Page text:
Although it hasn't exactly changed looks in the last few decades, Porsche continue to release more and more variants and updates. Porsche Australia today announced plans for the new Porsche 911 GT2. Arriving in Australia in March next year, the GT2 will take the title as the most powerful 911 model ever certified for road use.
Using a modified 911 Turbo 3.6-litre six-cylinder boxer engine, the GT2 produces an enormous 390 kW of power (530 hp) at 6,500 rpm and 680 Nm of torque (501 lb-ft) between 2,200 and 4,500 rpm. The figures put the 911 GT2 37 kW and 60 Nm above the current 911 Turbo. The engine is force fed by two exhaust gas turbochargers using variable turbine geometry (VTG).
The GT2 comes equipped with electronically controlled Porsche Active Suspension Management system (PASM) connected to 19-inch light-alloy wheels running 235/35 ZR 19 sport tyres on the front and 325/30 ZR 19 at the rear.
Given its brute nature, the GT2 is all about power to weight and coming in at just 1,440 kg the car offers a power-to-weight ratio of 3.69 kg per kilowatt (compare this to the 307kW HSV R8, which has a 5.73kg/kW ratio).
0-100 km/h? 3.7 seconds! Faster than a Ferrari F430, and 0.1 second slower than a Lamborghini Murcielago LP640! The 911 GT2 has a top speed of 329 km/h. Given the car was originally designed for track specific use, it is only available as rear-wheel drive coupled to a manual six-speed gearbox.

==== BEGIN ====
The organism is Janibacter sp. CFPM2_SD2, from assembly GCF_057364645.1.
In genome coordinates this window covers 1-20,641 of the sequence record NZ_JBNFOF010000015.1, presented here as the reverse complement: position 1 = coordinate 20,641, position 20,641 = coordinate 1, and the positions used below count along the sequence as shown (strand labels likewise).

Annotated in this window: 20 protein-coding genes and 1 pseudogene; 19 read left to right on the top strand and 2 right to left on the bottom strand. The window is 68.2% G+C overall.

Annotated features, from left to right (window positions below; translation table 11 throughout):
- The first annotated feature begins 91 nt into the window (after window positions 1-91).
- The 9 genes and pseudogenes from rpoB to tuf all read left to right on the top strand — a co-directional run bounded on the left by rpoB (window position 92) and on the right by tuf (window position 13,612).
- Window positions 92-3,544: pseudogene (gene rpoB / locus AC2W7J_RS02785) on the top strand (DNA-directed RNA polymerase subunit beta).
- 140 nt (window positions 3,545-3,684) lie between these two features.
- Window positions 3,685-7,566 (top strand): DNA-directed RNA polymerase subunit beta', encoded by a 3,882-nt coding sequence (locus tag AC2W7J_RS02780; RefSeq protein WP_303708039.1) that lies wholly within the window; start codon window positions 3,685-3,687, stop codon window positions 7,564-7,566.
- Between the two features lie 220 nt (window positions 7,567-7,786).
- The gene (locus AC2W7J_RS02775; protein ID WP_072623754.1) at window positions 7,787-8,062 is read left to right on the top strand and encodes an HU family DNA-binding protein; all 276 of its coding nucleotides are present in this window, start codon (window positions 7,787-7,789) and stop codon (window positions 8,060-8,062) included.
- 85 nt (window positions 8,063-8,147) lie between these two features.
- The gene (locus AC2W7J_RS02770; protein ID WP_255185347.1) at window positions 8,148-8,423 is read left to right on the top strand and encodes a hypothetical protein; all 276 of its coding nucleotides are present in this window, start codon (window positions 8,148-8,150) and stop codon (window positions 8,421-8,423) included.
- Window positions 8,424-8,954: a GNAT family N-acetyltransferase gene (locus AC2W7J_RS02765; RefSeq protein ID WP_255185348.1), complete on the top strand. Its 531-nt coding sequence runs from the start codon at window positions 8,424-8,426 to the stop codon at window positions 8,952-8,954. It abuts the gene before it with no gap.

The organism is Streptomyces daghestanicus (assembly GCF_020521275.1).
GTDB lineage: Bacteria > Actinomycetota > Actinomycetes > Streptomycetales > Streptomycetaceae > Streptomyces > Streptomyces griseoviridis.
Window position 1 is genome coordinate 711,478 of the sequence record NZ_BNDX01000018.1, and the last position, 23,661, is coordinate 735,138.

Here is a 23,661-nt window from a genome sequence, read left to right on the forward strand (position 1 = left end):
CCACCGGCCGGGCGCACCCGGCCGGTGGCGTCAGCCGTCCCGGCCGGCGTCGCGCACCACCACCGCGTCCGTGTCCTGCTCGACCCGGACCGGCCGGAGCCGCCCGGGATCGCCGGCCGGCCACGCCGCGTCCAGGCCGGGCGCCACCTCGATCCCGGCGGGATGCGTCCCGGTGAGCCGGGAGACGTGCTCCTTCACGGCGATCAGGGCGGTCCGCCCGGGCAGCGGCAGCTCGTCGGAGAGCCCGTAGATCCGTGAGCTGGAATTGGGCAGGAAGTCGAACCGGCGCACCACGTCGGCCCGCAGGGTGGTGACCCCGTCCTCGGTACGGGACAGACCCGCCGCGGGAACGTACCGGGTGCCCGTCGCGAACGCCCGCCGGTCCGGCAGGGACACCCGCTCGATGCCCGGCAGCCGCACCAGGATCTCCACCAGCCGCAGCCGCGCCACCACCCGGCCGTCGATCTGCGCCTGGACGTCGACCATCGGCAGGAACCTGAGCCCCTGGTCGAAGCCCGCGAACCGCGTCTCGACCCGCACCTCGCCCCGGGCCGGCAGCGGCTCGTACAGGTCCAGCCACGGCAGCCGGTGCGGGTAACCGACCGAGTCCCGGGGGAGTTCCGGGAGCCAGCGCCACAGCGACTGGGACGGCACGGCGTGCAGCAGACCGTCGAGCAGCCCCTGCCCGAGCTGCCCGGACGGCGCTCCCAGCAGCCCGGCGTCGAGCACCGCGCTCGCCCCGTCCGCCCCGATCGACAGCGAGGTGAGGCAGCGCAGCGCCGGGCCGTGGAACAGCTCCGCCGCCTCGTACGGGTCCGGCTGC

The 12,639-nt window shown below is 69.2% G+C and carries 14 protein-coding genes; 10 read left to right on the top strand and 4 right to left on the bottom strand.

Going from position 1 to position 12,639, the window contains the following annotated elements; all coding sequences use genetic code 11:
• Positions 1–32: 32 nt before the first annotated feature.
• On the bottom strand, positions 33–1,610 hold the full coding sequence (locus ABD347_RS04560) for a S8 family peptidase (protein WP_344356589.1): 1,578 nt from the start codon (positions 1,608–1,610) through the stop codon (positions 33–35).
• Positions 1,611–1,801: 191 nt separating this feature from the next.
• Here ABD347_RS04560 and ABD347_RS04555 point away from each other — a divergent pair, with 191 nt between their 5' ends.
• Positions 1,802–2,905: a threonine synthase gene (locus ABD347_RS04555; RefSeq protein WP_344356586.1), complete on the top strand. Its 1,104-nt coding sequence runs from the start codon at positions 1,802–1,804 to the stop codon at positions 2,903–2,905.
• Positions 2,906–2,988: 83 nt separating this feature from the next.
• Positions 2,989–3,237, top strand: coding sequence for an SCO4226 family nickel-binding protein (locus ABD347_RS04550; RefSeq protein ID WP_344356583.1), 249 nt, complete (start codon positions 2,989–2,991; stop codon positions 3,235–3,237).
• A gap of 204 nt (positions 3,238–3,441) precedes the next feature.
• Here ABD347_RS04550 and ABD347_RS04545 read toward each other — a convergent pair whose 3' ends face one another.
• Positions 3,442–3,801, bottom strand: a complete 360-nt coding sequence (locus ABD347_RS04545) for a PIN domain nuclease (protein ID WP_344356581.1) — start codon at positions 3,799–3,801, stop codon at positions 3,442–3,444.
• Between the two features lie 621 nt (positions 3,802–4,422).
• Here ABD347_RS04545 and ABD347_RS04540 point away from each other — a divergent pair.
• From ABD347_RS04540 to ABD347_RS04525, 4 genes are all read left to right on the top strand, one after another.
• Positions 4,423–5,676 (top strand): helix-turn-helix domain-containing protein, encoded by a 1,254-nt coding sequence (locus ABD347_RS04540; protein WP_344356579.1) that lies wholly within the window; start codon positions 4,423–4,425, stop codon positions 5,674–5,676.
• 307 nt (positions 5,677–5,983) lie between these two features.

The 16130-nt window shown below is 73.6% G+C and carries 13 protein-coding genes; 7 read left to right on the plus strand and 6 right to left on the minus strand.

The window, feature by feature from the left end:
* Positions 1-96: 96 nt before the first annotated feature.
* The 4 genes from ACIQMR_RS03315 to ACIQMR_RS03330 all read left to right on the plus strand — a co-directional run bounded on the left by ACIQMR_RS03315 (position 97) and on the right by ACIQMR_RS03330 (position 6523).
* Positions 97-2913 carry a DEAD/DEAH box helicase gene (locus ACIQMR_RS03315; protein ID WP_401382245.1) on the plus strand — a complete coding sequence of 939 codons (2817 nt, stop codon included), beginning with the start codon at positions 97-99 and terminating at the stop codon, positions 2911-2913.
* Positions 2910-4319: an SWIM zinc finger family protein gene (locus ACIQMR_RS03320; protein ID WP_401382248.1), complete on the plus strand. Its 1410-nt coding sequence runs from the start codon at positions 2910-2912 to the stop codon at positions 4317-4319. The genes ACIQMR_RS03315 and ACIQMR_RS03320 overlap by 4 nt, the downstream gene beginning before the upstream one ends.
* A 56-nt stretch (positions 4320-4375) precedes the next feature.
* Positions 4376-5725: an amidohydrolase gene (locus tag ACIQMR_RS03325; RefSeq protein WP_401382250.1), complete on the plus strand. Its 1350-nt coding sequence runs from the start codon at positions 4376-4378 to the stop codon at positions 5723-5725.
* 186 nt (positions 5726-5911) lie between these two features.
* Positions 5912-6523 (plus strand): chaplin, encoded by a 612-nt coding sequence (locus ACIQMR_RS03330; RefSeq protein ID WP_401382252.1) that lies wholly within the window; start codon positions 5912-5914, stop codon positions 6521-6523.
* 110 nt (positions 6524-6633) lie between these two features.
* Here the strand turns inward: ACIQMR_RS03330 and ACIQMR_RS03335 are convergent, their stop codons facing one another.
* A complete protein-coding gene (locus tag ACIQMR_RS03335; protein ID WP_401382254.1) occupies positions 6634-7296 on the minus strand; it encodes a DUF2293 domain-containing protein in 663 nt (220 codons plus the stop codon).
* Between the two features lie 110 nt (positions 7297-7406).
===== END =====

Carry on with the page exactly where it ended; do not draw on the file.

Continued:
You might have frowned when I compared the power to weight ratio of this to the HSV R8, but the main reason was to mention fuel economy. The 911 GT2 uses only 12.5 litres/100 km! A figure that seems almost impossible to believe given the power levels. The HSV R8 uses 15.3 litres/100km, to be fair, there is no basis for comparison given the price difference.
The reason for the massive power figures and nearly unbelievable fuel economy levels is due to, you guessed it, German engineering. Porsche’s engineers have taken turboengines to a new level by combining the turbocharged engine with an expansion-type intake manifold. Porsche says
the expansion intake manifold uses the principle of oscillating air in the intake manifold during the cooler expansion phase, keeping the temperature of the fuel/air mixture lower than in the 911 Turbo. This, in turn, means a significant increase in all-round efficiency, with fuel consumption down by up to 15 per cent under full load despite the increase in engine output.
In order to pass some of the noise regulations around the world, Porsche have fitted a rear silencer to the car, while they were at it they have also put titanium tailpipes as standard equipment on the GT2. This helps reduce weight by more than 50% (compared to stainless steel exhausts).
As for the brakes, the 911 GT2 is fitted with PCCB brakes featuring brake discs made of a composite carbon fibre/ceramic compound. The ceramic compound ensures effortless stopping power while also reducing unsprung weight by 20 kg versus comparable grey cast-iron discs.
Arriving in March 2008, the new 911 GT2 is priced from $425,700.